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Art is personal, but it’s also expensive. When I set out to make a floor-to-ceiling gallery wall, I knew it was going to cost a pretty penny. Between buying prints, hunting down original artwork, and investing in quality mats (and a whole lot of Command strips), the costs began to climb. As my credit card balance began to inch uncomfortably high, I knew I needed to cut some expenses to keep this project from spiraling out of control. So I decided to zero in on what would have been the second most costly expense after buying art: the frames.
I knew I could keep costs down if I invested in cheap frames, but even IKEA frames become expensive when you buy 15 of them. So I decided to get truly thrifty and hit a secondhand shop instead. You guys, I will never buy frames from a big box store again! I scored luxe Crate & Barrel frames for $2 a pop, truly fabulous ‘80s mirrored art frames for less than $3, and extra-large art frames with thick museum-quality mats for only $5, thanks to a half-off sticker! To achieve this haul, I popped into any Goodwill, Savers, or Salvation Army within a 10-mile radius of my apartment and made a beeline to their art section. Take a look at the finished composition below!
Don’t worry about the art actually inside the frames, but focus on which frames catch your eye. If you like a color, mat, or particular finish, grab it and try to envision it in your space. There’s nothing quite like the shopper’s high of finding a truly perfect piece and quickly throwing it into your cart. It makes you wonder: “Did I manifest this? Are the laws of attraction real? Or am I just really lucky and should buy a lottery ticket after this?”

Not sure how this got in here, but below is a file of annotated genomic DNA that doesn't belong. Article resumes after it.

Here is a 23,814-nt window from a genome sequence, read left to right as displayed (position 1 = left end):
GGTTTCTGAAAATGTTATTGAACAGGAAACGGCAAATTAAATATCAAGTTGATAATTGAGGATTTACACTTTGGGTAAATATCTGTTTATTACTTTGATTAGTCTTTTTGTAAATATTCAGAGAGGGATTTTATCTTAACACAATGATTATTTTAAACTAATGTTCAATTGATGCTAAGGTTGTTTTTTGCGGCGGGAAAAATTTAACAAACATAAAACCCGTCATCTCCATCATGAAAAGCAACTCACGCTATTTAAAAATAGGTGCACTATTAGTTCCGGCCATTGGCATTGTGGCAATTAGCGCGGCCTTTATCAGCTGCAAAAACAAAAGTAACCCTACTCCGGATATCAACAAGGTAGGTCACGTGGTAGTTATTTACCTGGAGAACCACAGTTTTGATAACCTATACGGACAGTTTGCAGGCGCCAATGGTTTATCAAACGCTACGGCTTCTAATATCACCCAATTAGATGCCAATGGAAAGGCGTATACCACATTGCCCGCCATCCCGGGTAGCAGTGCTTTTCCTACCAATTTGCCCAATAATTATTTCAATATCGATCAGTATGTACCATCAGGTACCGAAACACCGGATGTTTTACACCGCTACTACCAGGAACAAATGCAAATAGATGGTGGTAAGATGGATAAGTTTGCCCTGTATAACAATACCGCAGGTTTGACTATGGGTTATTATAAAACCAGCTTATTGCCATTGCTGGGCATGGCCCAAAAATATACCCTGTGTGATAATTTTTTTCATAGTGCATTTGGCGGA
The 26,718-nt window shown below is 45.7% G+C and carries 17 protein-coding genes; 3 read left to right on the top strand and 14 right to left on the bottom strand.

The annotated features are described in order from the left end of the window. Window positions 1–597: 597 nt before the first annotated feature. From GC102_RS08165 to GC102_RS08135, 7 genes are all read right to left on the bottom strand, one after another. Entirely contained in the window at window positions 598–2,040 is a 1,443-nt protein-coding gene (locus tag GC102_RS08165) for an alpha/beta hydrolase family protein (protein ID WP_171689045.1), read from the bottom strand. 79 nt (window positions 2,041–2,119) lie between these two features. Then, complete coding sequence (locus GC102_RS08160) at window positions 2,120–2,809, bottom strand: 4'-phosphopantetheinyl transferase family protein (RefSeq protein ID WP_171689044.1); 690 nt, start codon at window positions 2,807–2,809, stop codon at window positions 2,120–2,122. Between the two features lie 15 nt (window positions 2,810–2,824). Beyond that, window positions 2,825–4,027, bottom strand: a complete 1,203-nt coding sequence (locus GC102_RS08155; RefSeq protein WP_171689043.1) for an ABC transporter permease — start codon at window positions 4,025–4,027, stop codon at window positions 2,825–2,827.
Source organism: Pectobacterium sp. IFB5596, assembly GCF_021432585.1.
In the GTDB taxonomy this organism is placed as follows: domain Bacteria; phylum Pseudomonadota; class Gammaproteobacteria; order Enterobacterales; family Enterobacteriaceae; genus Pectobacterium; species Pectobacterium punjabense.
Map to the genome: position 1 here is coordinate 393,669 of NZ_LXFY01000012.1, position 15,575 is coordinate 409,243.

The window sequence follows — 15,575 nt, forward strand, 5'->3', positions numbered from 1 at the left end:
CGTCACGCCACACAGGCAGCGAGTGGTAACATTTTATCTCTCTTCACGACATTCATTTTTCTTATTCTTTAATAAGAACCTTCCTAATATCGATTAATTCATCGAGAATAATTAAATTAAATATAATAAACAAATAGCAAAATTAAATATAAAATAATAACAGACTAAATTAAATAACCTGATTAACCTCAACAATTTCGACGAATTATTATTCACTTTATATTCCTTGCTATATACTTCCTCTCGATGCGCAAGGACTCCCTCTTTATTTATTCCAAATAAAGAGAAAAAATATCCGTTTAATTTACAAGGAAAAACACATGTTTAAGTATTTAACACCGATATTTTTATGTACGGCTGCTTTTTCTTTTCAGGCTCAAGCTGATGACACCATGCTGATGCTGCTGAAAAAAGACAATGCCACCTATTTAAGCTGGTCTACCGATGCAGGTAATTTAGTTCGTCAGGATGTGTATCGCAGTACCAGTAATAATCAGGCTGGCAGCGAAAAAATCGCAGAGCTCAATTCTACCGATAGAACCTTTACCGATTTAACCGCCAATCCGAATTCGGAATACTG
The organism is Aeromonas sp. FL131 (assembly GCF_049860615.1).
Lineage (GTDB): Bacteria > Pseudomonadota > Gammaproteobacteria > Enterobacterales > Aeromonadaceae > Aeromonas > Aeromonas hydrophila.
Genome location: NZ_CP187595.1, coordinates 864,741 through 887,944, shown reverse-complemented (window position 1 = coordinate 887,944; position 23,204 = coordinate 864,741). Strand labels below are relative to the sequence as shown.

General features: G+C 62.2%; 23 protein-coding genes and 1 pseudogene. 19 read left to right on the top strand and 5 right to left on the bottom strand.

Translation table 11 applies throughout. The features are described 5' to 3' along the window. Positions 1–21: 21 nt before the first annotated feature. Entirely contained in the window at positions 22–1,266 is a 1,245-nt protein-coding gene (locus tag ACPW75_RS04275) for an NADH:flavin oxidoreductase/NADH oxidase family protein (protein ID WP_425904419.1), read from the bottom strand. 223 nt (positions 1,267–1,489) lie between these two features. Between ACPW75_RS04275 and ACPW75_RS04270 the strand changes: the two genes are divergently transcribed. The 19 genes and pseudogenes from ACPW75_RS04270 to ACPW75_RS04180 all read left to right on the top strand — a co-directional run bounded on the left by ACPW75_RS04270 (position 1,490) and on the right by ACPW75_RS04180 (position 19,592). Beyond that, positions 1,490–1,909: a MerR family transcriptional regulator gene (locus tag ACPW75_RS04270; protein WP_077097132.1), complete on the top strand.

When I spotted a frame that I loved, I would take it home, cut out the brown paper backing from the frame, pop out the art print inside, and replace it with my own, using kraft paper or cardboard to replace the original backing if need be. This allowed me to buy quality, heavy frames for less money than the cost of a latte, and the thick mats and heavy glass really helped to elevate some of the cheaper prints that I bought.
While I have a bit of a chaotic aesthetic and love clashing frames, you can easily achieve a cohesive or monochromatic look if that’s more your speed (it will just take a bit more time). If you’re only looking for black frames, pop into the thrift store twice a week to see if people donated new artwork, and scope out the black frames. Sometimes you get lucky and a hotel donates its old artwork, which means there are 12 identical frames for you to grab and run to the cashier with.
It’s true that thrift shopping for gallery wall frames takes longer than simply ordering a bundle online, but if you’re looking to cut costs or want truly unique options, then thrifting is a great way to go. My gallery wall is now my favorite feature in my house, and treasure hunting for the frames was the best part. I’m slightly sad that the process is over, but maybe I can find another inch to squeeze one more piece in!